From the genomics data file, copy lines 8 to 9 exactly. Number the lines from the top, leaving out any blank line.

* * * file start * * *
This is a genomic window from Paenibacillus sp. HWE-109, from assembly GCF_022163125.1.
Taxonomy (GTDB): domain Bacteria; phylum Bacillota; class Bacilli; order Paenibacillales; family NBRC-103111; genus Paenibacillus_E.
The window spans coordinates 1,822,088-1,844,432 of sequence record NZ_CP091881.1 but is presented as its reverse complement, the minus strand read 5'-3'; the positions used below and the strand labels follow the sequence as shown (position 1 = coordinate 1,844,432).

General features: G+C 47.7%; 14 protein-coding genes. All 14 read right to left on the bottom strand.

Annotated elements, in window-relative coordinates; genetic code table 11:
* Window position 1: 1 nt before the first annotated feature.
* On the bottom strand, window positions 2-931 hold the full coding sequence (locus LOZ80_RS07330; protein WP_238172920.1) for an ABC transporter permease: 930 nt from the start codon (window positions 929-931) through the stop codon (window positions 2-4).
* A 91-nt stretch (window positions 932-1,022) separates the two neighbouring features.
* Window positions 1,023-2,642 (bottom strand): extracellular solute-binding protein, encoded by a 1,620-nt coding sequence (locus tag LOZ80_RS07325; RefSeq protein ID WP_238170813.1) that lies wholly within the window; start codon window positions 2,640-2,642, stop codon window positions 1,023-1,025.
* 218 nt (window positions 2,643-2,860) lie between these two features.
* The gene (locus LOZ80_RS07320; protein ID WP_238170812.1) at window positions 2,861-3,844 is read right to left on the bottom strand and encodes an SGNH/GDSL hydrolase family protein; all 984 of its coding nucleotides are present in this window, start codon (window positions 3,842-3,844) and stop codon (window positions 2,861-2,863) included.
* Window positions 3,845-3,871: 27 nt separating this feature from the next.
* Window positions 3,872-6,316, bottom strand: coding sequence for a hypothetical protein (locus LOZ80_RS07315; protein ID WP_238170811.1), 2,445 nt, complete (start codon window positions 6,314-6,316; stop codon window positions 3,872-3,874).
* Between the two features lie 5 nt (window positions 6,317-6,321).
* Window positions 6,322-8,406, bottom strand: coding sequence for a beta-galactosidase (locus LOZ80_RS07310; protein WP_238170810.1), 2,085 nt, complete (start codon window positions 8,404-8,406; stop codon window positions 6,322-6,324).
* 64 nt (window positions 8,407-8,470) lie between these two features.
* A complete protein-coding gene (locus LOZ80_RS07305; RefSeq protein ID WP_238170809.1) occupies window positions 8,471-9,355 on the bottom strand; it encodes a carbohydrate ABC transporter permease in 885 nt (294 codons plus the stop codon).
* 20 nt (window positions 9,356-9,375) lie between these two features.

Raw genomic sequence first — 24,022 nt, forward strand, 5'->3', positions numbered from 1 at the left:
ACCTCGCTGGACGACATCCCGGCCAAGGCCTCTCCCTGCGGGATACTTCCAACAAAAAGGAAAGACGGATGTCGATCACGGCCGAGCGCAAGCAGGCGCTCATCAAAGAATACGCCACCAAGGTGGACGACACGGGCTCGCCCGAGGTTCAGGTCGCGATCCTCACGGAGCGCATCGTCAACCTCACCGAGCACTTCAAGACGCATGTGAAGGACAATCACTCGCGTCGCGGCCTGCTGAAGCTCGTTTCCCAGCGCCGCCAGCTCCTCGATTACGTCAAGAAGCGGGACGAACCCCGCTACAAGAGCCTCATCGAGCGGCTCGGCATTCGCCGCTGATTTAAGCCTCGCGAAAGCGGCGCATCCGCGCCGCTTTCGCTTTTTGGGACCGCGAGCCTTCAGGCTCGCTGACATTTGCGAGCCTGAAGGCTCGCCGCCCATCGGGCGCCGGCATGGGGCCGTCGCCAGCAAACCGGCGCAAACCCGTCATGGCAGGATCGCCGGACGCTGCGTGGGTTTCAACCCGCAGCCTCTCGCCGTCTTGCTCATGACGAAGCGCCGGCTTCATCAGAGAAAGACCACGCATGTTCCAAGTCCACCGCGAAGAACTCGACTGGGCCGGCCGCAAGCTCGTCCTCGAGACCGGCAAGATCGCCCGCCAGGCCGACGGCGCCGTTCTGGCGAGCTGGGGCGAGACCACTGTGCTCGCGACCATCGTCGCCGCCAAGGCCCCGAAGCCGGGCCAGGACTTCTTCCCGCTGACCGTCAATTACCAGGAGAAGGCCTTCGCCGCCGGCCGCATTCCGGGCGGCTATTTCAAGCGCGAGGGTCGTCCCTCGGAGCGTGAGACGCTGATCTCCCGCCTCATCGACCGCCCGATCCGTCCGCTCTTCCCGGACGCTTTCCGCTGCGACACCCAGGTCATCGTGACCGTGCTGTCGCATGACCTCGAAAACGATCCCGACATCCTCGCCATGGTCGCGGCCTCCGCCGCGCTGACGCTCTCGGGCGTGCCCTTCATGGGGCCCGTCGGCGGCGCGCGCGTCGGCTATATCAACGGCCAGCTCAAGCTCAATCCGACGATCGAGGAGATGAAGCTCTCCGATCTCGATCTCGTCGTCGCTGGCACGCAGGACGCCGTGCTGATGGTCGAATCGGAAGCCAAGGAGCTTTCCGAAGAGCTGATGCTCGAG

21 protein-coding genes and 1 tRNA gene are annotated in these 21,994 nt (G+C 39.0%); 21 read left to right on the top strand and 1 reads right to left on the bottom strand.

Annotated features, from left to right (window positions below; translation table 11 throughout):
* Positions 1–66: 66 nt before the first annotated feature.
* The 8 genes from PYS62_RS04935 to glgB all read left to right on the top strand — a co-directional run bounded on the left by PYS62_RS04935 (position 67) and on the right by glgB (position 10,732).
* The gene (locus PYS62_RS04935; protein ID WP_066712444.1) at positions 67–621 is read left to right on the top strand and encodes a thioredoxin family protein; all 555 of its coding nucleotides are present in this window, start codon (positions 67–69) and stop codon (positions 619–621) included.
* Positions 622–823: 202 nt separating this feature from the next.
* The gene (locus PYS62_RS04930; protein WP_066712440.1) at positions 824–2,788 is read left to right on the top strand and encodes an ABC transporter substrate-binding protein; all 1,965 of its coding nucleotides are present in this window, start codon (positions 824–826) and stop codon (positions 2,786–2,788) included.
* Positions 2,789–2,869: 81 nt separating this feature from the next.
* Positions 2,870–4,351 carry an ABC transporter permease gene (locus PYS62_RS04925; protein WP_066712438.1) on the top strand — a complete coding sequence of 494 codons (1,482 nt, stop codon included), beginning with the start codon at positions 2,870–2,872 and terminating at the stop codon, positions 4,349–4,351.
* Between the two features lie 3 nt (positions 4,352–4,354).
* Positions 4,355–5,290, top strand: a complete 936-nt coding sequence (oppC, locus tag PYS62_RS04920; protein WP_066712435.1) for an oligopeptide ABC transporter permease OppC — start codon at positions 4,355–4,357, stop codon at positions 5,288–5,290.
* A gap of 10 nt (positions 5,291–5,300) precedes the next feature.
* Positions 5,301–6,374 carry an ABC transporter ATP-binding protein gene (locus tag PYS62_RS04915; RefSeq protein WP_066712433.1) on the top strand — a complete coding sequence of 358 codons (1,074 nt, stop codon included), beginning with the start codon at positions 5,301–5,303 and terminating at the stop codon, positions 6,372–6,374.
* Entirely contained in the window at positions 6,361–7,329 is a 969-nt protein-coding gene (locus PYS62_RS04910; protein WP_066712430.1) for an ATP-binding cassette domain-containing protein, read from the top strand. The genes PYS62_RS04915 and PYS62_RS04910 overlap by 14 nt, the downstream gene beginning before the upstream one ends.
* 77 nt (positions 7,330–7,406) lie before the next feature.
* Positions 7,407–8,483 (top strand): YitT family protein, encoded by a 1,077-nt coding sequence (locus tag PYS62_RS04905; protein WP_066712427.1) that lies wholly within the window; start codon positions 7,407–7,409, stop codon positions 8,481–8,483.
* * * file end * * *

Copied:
* A 91-nt stretch (window positions 932-1,022) separates the two neighbouring features.
* Window positions 1,023-2,642 (bottom strand): extracellular solute-binding protein, encoded by a 1,620-nt coding sequence (locus tag LOZ80_RS07325; RefSeq protein ID WP_238170813.1) that lies wholly within the window; start codon window positions 2,640-2,642, stop codon window positions 1,023-1,025.